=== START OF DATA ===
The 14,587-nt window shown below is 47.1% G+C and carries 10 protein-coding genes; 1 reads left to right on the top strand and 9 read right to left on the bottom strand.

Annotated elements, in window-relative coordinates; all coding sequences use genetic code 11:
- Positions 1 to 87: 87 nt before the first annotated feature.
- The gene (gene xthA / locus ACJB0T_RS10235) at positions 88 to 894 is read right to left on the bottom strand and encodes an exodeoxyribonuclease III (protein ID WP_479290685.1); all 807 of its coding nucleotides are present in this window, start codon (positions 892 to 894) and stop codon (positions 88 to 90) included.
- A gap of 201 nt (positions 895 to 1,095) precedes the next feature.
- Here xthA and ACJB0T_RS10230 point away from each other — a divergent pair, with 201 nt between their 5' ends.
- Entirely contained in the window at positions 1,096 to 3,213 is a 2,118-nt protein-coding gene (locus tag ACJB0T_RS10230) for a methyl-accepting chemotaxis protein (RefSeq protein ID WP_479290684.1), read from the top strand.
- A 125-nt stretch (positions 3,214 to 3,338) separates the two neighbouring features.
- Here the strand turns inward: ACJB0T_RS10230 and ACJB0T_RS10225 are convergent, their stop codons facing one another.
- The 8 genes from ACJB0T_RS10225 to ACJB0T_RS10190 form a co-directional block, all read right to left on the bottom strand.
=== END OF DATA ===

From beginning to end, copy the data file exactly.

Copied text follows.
The 14,587-nt window shown below is 47.1% G+C and carries 10 protein-coding genes; 1 reads left to right on the top strand and 9 read right to left on the bottom strand.

Annotated elements, in window-relative coordinates; all coding sequences use genetic code 11:
- Positions 1 to 87: 87 nt before the first annotated feature.
- The gene (gene xthA / locus ACJB0T_RS10235) at positions 88 to 894 is read right to left on the bottom strand and encodes an exodeoxyribonuclease III (protein ID WP_479290685.1); all 807 of its coding nucleotides are present in this window, start codon (positions 892 to 894) and stop codon (positions 88 to 90) included.
- A gap of 201 nt (positions 895 to 1,095) precedes the next feature.
- Here xthA and ACJB0T_RS10230 point away from each other — a divergent pair, with 201 nt between their 5' ends.
- Entirely contained in the window at positions 1,096 to 3,213 is a 2,118-nt protein-coding gene (locus tag ACJB0T_RS10230) for a methyl-accepting chemotaxis protein (RefSeq protein ID WP_479290684.1), read from the top strand.
- A 125-nt stretch (positions 3,214 to 3,338) separates the two neighbouring features.
- Here the strand turns inward: ACJB0T_RS10230 and ACJB0T_RS10225 are convergent, their stop codons facing one another.
- The 8 genes from ACJB0T_RS10225 to ACJB0T_RS10190 form a co-directional block, all read right to left on the bottom strand.